The strong desire and capacity values were also noted. Compliance was calculated as the change in pressure per unit change in the volume. Detrusor overactivity, rectal contractions, and other urodynamic findings were noted during the filling phase. A note of leakage was also made, but none of the patients had demonstrable leak during filling. During the voiding phase, note was made of the detrusor pressure at the peak of uroflowmetry and the maximum detrusor pressures reached during the void. Electromyography activity of the pelvic floor/sphincter was noted during both phases. Pdet max was taken as a substitute for Pdet Qmax in patients who could not void.

These urodynamic parameters were recorded in a spreadsheet. After the procedure, the postvoid residual urine was also calculated and recorded. The calculation of postvoid residual volume was done by the urodynamic system using the subtraction algorithm (infused volume-voided volume). Catheters were gently removed, and postprocedural antibiotics were prescribed either empirically in the form of ciprofloxacin for 3 days if urine was sterile or based on the available urine culture report. All patients were advised regarding bladder care by the urologist and appropriate treatment was advised based on urodynamic findings wherever needed.

Statistical analysis

At the end of the study, the data were collected and master chart was prepared. The data were analyzed using SPSS Version 19.0 (Armonk, NY: IBM Corp). The clinical and magnetic resonance imaging (MRI) findings in the patients with and without bladder dysfunction were compared by the Chi-square test, Fisher's exact test, and independent t-test. Level of statistical significance was kept at P < 0.05 for all the tests at 95% of confidence interval.

   Results Top

The mean age of presentation was 39.73 ± 15.19 years for the cohort. Patients were divided into two groups on the basis of the absence (Group 1; n = 14) or presence (Group 2; n = 16) of bladder dysfunction. There was no statistically significant difference between the two groups with respect to age distribution (P = 0.196), type of treatment (medical and/surgical) (0.088), and the number of smoking/nonsmoking patients (P = 0.654).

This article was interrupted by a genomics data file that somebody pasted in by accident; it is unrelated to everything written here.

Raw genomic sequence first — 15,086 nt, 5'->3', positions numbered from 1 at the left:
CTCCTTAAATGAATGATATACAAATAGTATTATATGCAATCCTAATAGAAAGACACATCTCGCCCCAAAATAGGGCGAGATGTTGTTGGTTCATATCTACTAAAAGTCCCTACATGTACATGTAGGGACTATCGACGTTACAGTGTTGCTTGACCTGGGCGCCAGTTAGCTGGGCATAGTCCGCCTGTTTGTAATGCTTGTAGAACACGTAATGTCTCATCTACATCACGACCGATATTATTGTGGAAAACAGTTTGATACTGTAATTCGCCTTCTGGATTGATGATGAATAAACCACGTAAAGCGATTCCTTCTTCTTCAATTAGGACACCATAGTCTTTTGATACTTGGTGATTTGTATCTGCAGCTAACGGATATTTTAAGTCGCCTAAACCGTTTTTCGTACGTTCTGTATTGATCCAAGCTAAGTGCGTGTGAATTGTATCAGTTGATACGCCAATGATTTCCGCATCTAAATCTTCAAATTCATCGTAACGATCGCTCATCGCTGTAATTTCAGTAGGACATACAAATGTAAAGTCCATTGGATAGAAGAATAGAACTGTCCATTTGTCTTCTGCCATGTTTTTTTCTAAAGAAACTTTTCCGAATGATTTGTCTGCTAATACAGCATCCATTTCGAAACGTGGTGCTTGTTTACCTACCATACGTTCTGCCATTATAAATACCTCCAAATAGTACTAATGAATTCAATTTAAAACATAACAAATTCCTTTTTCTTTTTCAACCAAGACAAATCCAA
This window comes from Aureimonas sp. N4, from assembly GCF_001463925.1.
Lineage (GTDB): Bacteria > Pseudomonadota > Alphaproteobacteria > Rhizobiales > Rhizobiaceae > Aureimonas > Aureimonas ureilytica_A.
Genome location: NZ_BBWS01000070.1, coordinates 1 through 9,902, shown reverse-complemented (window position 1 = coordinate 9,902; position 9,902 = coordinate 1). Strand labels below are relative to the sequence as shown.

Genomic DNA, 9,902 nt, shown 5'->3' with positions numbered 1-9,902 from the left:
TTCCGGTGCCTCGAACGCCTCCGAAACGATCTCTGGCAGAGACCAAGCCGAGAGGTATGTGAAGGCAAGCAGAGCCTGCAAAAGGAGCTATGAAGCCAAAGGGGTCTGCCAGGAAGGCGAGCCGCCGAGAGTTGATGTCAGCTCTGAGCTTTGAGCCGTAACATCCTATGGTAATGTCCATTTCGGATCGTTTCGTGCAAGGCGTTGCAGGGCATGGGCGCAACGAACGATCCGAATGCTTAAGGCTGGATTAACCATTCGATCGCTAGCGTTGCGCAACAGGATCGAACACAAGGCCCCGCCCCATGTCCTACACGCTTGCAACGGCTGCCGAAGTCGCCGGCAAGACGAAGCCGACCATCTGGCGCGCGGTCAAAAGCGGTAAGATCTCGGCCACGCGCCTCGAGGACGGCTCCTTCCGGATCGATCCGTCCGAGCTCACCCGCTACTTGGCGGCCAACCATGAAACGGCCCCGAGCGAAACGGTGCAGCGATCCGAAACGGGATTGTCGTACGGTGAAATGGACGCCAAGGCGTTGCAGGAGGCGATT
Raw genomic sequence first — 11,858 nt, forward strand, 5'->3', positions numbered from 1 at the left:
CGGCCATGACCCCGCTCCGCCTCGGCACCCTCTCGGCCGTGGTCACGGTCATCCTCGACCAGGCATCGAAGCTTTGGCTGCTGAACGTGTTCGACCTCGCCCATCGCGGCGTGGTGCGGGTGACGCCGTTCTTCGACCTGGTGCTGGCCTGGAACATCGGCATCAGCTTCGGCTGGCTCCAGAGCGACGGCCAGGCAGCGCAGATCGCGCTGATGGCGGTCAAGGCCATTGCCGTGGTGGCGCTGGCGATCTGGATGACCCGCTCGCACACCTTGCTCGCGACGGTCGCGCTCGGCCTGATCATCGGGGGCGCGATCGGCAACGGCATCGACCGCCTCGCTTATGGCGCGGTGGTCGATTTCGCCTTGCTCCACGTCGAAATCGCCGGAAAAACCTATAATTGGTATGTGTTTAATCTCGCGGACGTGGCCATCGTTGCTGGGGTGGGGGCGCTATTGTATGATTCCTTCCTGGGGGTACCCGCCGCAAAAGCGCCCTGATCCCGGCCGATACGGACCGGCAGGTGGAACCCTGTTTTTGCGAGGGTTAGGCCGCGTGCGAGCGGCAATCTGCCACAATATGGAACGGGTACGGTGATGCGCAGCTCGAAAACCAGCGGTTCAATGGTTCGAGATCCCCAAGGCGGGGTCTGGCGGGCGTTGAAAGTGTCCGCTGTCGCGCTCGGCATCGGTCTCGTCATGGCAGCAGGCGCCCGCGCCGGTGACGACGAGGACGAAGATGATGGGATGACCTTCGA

The frequency of symptoms at initial presentation and end of treatment are shown in [Table 1].
Table 1: Comparison of symptomatology in both the groups

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Deformity angles were made a note of at followup and it was noted that initial mean deformity angle (14.2 ± 8.4) and mean deformity angle at 12 months (15.2 ± 10.2) were comparable and there was no statistically significant difference between patients of both the groups (P = 0.541).

On radiological assessment, number of vertebrae involved (P = 0.260), pulmonary involvement, region of involvement (P = 0.306), pattern of vertebral involvement (P = 0.143), presence of skip lesion (P = 0.743), disc involvement (P = 0.222), end plate sclerosis (P = 0.431), and end plate destruction (P = 0.222) were comparable in patients of both the groups [Figure 1].
Figure 1: Plain radiographs of the patient with tubercular spondylitis (L2–L3) with neurological involvement (American spinal injury impairment scale B) and bladder comorbidity at presentation, 6 months, and 12 months. Initial X-rays show typical paradiscal involvement of two vertebrae with disc involvement and endplate destruction (a) 6 months (b) and 12 months (c) X-rays show healing with endplate sclerosis and reduced disc height